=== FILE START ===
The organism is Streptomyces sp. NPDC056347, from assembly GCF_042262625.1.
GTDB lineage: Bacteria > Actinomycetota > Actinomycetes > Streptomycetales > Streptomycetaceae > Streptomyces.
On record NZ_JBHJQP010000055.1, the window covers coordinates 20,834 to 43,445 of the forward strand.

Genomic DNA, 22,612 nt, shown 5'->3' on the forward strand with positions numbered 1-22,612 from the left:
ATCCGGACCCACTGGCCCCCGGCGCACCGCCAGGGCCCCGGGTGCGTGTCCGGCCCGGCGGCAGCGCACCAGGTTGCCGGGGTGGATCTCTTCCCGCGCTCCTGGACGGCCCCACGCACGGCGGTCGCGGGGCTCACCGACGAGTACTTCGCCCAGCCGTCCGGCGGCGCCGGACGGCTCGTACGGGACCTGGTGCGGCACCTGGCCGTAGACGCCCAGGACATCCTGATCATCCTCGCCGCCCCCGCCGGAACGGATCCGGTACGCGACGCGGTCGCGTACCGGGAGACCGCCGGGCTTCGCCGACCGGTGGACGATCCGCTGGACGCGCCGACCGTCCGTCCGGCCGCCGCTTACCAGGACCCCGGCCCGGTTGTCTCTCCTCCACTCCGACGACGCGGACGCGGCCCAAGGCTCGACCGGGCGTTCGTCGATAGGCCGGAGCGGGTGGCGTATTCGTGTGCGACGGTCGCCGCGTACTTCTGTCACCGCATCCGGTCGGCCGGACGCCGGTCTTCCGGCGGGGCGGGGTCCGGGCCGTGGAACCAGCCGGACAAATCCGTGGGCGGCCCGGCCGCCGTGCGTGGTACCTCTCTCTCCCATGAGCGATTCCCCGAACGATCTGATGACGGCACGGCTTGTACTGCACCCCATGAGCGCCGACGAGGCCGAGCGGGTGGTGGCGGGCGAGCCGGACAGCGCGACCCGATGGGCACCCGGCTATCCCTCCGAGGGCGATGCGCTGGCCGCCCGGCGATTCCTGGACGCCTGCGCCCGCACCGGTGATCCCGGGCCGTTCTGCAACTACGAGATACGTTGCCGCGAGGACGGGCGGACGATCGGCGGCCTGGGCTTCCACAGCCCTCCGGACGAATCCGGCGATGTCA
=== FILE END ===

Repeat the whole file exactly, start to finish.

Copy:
The organism is Streptomyces sp. NPDC056347, from assembly GCF_042262625.1.
GTDB lineage: Bacteria > Actinomycetota > Actinomycetes > Streptomycetales > Streptomycetaceae > Streptomyces.
On record NZ_JBHJQP010000055.1, the window covers coordinates 20,834 to 43,445 of the forward strand.

Genomic DNA, 22,612 nt, shown 5'->3' on the forward strand with positions numbered 1-22,612 from the left:
ATCCGGACCCACTGGCCCCCGGCGCACCGCCAGGGCCCCGGGTGCGTGTCCGGCCCGGCGGCAGCGCACCAGGTTGCCGGGGTGGATCTCTTCCCGCGCTCCTGGACGGCCCCACGCACGGCGGTCGCGGGGCTCACCGACGAGTACTTCGCCCAGCCGTCCGGCGGCGCCGGACGGCTCGTACGGGACCTGGTGCGGCACCTGGCCGTAGACGCCCAGGACATCCTGATCATCCTCGCCGCCCCCGCCGGAACGGATCCGGTACGCGACGCGGTCGCGTACCGGGAGACCGCCGGGCTTCGCCGACCGGTGGACGATCCGCTGGACGCGCCGACCGTCCGTCCGGCCGCCGCTTACCAGGACCCCGGCCCGGTTGTCTCTCCTCCACTCCGACGACGCGGACGCGGCCCAAGGCTCGACCGGGCGTTCGTCGATAGGCCGGAGCGGGTGGCGTATTCGTGTGCGACGGTCGCCGCGTACTTCTGTCACCGCATCCGGTCGGCCGGACGCCGGTCTTCCGGCGGGGCGGGGTCCGGGCCGTGGAACCAGCCGGACAAATCCGTGGGCGGCCCGGCCGCCGTGCGTGGTACCTCTCTCTCCCATGAGCGATTCCCCGAACGATCTGATGACGGCACGGCTTGTACTGCACCCCATGAGCGCCGACGAGGCCGAGCGGGTGGTGGCGGGCGAGCCGGACAGCGCGACCCGATGGGCACCCGGCTATCCCTCCGAGGGCGATGCGCTGGCCGCCCGGCGATTCCTGGACGCCTGCGCCCGCACCGGTGATCCCGGGCCGTTCTGCAACTACGAGATACGTTGCCGCGAGGACGGGCGGACGATCGGCGGCCTGGGCTTCCACAGCCCTCCGGACGAATCCGGCGATGTCA